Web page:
Posts Tagged ‘Pop Art’


Populus: People Making People

Posted on: February 21st, 2019 by Art Leaders No Comments

Craig Alan Art ShowDespite the title’s multiple meanings, I am of course referring to the Populus figurative artwork series by our very own artist, Craig Alan! His artwork has captured the attention of many in the past decade or so since releasing this groundbreaking series.

Each painting from a distance can be described as a portrait – often a celebrity or known public figure. It’s when you approach the work and look closely that you start to understand that each line and detail making up the po

Craig Alan Populus Gallery Installation

rtrait is a unique individual of their very own. The figures that make up these portraits are always unique and interacting in a world within the depiction of another a human being! After all, aren’t we all just people made from people?

Craig’s inspiration behind the series began after he started taking photographs from his mother’s condo balcony, six floors up. As he captured the ever-changing crowds from a distance, a pattern began to form of a human eye in the lens of his camera. “This started my creative wheels turning,” Craig explains. Everything after that I suppose is history!

Craig has been expanding his series, offering originals, commission mixed media work, and has recently released a new limited-edition line on canvas! Craig now works in three different artwork classifications; Original, Mixed Media, and Limited Edition. His new limited-edition works (a line of about 15 images) are signed & numbered edition of 75 giclée’s on canvas. His mixed media on wood (his most popular genre of work) are available for commissions – they are customizable in size, color, and details (Clients have asked him to add in their names, certain figures, etc.) Then of course his original paintings where the limits are fairly endless, at the artists’ discretion of course (i.e. wanting him to paint your face in the populus style).

Stay tuned and let Art Leaders be your go-to resource for all things new with Craig Alan!

Craig Alan Painting, Marilyn Monroe: Fantasize, Populous Series


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Pop! – Goes the Art World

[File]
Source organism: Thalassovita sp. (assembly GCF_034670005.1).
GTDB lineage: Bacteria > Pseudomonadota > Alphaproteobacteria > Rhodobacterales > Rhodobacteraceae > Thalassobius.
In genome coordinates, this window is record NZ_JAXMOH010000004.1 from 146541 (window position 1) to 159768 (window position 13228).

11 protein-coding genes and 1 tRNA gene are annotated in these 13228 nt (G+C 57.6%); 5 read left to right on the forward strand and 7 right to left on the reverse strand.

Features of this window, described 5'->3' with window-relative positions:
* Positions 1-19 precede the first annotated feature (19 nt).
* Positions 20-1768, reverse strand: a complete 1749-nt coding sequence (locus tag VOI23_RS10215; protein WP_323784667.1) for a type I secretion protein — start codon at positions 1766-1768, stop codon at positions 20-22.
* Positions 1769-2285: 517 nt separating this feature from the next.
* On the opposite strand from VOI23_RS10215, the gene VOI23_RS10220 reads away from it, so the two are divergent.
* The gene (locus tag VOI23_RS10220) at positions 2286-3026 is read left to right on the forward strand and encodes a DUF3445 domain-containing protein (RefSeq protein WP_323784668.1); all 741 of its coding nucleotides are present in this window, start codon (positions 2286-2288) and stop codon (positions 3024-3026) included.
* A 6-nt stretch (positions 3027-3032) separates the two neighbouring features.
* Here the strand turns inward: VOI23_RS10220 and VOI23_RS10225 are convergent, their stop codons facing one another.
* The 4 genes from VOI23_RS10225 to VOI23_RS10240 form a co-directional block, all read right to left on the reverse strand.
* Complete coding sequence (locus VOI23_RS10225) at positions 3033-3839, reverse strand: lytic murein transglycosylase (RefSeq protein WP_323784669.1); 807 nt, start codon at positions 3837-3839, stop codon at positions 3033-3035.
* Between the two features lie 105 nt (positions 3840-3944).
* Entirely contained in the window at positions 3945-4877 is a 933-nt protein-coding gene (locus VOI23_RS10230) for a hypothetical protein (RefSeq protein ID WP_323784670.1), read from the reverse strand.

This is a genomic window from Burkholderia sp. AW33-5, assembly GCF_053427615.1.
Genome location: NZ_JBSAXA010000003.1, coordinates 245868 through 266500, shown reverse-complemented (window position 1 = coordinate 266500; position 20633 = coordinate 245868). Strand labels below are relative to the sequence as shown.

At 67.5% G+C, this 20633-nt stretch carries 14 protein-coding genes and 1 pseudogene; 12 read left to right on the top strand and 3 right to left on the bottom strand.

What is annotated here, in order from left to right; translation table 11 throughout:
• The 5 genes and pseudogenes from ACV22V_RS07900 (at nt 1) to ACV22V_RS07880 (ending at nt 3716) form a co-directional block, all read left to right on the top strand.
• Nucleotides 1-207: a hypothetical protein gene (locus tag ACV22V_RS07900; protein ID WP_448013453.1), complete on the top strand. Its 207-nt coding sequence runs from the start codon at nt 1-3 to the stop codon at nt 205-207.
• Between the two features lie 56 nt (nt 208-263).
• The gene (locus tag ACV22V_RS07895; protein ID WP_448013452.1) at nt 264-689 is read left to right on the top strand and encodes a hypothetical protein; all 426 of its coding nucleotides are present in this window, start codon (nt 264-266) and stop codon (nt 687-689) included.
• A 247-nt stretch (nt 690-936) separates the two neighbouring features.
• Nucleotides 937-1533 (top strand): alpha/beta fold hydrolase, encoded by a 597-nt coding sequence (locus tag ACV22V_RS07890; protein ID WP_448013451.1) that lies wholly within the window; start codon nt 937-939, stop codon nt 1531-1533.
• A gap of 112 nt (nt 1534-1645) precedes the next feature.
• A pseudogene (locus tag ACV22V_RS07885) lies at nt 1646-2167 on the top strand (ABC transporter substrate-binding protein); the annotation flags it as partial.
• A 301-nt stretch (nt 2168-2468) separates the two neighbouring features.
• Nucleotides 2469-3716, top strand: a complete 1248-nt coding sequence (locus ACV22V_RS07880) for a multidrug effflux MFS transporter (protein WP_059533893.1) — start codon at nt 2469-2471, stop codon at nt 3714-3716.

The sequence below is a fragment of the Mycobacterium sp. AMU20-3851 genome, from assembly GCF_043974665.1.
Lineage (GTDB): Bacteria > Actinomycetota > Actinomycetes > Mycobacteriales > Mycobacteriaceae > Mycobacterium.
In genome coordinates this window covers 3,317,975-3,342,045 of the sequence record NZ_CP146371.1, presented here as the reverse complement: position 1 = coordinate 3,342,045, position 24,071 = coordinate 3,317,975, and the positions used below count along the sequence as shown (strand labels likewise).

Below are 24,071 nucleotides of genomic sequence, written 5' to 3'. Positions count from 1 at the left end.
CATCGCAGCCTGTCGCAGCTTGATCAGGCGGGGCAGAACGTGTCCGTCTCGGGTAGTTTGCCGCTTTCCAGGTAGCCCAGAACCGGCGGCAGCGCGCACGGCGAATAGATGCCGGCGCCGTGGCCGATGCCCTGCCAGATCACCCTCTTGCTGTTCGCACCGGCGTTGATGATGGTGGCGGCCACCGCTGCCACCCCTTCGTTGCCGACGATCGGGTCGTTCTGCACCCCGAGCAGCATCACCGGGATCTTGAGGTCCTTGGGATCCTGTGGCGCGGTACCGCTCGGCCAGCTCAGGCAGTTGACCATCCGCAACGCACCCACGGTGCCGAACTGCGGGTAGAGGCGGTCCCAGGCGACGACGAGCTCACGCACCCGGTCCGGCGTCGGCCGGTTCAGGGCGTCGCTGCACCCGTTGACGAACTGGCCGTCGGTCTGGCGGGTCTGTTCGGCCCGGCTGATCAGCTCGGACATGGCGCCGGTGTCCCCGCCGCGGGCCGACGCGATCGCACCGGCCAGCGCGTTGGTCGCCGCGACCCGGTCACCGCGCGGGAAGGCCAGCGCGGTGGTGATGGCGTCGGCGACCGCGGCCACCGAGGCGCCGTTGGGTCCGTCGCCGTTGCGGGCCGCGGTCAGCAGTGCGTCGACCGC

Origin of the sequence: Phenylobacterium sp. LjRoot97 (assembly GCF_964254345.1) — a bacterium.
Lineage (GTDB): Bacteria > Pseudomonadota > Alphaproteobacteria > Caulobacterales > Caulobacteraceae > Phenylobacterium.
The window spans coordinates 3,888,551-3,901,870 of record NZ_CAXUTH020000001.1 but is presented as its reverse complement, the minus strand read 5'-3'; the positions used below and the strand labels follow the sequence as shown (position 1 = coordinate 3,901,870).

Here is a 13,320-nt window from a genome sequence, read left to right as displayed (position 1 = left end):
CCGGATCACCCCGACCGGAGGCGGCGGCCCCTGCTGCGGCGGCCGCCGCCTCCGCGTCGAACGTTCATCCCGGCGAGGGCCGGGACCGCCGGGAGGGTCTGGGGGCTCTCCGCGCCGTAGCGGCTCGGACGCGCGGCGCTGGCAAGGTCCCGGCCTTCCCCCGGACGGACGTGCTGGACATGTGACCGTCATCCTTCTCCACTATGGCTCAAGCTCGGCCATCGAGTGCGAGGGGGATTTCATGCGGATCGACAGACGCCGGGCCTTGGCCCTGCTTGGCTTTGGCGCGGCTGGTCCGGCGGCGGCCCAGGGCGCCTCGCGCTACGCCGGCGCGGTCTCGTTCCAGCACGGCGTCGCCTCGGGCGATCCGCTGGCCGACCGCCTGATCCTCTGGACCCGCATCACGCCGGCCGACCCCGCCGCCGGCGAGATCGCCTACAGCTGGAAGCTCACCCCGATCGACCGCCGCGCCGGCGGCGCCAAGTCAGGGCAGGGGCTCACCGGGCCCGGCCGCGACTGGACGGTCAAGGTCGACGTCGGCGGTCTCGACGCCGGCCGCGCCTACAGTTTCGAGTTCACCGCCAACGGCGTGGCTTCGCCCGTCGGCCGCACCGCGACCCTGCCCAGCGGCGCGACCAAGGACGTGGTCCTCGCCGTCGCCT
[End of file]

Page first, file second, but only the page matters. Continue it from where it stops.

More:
Posted on: June 26th, 2018 by admin No Comments

You can’t not know what Pop Art is. I mean –you can, but if you saw pop art you’d definitely recognize it. And that’s very much the intention of the movement –to be popular. Not to become popular, but to already exist as something popular. How can this be? Pop Art as a movement creates a mirror for popular culture –it’s things like Campbell soup cans, Wonder Woman, and large balloon animals. Pop artists have faced critiques of originality from the movement’s inception; however, one look at these artworks and you won’t be able to deny their creativity.

Pop art arose in the 1950s as a reactionary art movement to abstract expressionism. Abstract Expressionism concerned itself with the subconscious or the spiritual; it was spontaneous, automatic, and had great emotional intensity. The point was to avoid the artistic censorship that occurred after World War II (and all the political propaganda “art” that came with it) by creating art with abstract or neutral subject matter –think Jackson Pollock and Mark Rothko.

Pop Artists entered the art scene in an attempt to lighten the mood from the intensity of this genre by reverting to the everyday realities of popular culture. They emphasized the banal, kitschy, even the cheap elements of society –employed in an almost satirical or ironic reaction to the art of the times. Things you’d normally see in comic books, advertisements, and every day mundane (albeit cultural) objects appeared in compositions whose creators called them “art”. And by the 1960’s, “Pop Art”, as it came to be known, was ready to change the world. Artists such as Roy Lichtenstein and Andy Warhol dominated the art scene. But it wasn’t just an art-movement, it was an ideology; it was a lifestyle

In the 1980s Pop art had a resurgence known as “Neo-Pop”. Like the Pop art of the 60’s it was confrontational and irreverent and witty. The Pop aesthetic never really went away and can be seen today in street graffiti, comic books, photo montage, and large-scale sculpture. The movement remains relevant today because people are drawn to the objectivity of these artworks. Pop culture motifs give viewers a feeling of inclusion or belonging –the artwork has an immediate personal significance.

Were they trying to make a socio-political statement? A critique of society? Or were they finding real beauty in Campbell’s Soup cans? Maybe they just saw everyday objects artistically?

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